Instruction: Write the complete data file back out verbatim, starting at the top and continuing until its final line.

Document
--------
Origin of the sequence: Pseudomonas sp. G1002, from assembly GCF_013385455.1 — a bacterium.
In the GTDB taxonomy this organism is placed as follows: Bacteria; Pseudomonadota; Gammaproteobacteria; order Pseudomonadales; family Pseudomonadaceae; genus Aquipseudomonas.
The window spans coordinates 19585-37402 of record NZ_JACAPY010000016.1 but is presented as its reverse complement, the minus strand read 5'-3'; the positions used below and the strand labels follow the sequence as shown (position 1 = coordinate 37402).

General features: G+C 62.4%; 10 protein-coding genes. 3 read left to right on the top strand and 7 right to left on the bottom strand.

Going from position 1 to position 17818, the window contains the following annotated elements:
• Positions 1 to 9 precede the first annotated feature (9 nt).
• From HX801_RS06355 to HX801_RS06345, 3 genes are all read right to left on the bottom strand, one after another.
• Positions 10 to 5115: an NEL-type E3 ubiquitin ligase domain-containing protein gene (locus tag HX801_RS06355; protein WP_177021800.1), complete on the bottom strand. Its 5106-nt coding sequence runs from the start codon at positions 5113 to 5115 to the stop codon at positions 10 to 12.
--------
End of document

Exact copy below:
Origin of the sequence: Pseudomonas sp. G1002, from assembly GCF_013385455.1 — a bacterium.
In the GTDB taxonomy this organism is placed as follows: Bacteria; Pseudomonadota; Gammaproteobacteria; order Pseudomonadales; family Pseudomonadaceae; genus Aquipseudomonas.
The window spans coordinates 19585-37402 of record NZ_JACAPY010000016.1 but is presented as its reverse complement, the minus strand read 5'-3'; the positions used below and the strand labels follow the sequence as shown (position 1 = coordinate 37402).

General features: G+C 62.4%; 10 protein-coding genes. 3 read left to right on the top strand and 7 right to left on the bottom strand.

Going from position 1 to position 17818, the window contains the following annotated elements:
• Positions 1 to 9 precede the first annotated feature (9 nt).
• From HX801_RS06355 to HX801_RS06345, 3 genes are all read right to left on the bottom strand, one after another.
• Positions 10 to 5115: an NEL-type E3 ubiquitin ligase domain-containing protein gene (locus tag HX801_RS06355; protein WP_177021800.1), complete on the bottom strand. Its 5106-nt coding sequence runs from the start codon at positions 5113 to 5115 to the stop codon at positions 10 to 12.